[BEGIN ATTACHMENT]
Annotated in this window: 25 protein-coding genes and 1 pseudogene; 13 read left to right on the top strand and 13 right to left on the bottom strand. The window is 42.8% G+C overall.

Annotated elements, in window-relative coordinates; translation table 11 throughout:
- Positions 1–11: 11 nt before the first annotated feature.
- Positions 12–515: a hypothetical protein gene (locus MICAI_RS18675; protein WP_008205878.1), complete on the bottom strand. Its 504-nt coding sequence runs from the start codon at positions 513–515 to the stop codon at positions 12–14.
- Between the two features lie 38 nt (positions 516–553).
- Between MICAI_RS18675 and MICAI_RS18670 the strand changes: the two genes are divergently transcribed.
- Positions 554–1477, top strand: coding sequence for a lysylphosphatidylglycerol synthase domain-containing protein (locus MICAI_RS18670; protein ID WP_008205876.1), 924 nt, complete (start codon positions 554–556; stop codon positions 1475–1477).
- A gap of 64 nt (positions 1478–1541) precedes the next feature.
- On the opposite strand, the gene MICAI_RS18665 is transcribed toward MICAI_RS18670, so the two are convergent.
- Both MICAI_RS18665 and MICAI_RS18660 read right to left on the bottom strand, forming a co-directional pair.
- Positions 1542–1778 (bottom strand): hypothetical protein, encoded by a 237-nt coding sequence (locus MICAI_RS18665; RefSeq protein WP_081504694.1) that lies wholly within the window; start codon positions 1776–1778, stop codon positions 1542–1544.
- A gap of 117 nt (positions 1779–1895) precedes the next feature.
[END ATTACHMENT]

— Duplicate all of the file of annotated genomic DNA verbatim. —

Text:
Annotated in this window: 25 protein-coding genes and 1 pseudogene; 13 read left to right on the top strand and 13 right to left on the bottom strand. The window is 42.8% G+C overall.

Annotated elements, in window-relative coordinates; translation table 11 throughout:
- Positions 1–11: 11 nt before the first annotated feature.
- Positions 12–515: a hypothetical protein gene (locus MICAI_RS18675; protein WP_008205878.1), complete on the bottom strand. Its 504-nt coding sequence runs from the start codon at positions 513–515 to the stop codon at positions 12–14.
- Between the two features lie 38 nt (positions 516–553).
- Between MICAI_RS18675 and MICAI_RS18670 the strand changes: the two genes are divergently transcribed.
- Positions 554–1477, top strand: coding sequence for a lysylphosphatidylglycerol synthase domain-containing protein (locus MICAI_RS18670; protein ID WP_008205876.1), 924 nt, complete (start codon positions 554–556; stop codon positions 1475–1477).
- A gap of 64 nt (positions 1478–1541) precedes the next feature.
- On the opposite strand, the gene MICAI_RS18665 is transcribed toward MICAI_RS18670, so the two are convergent.
- Both MICAI_RS18665 and MICAI_RS18660 read right to left on the bottom strand, forming a co-directional pair.
- Positions 1542–1778 (bottom strand): hypothetical protein, encoded by a 237-nt coding sequence (locus MICAI_RS18665; RefSeq protein WP_081504694.1) that lies wholly within the window; start codon positions 1776–1778, stop codon positions 1542–1544.
- A gap of 117 nt (positions 1779–1895) precedes the next feature.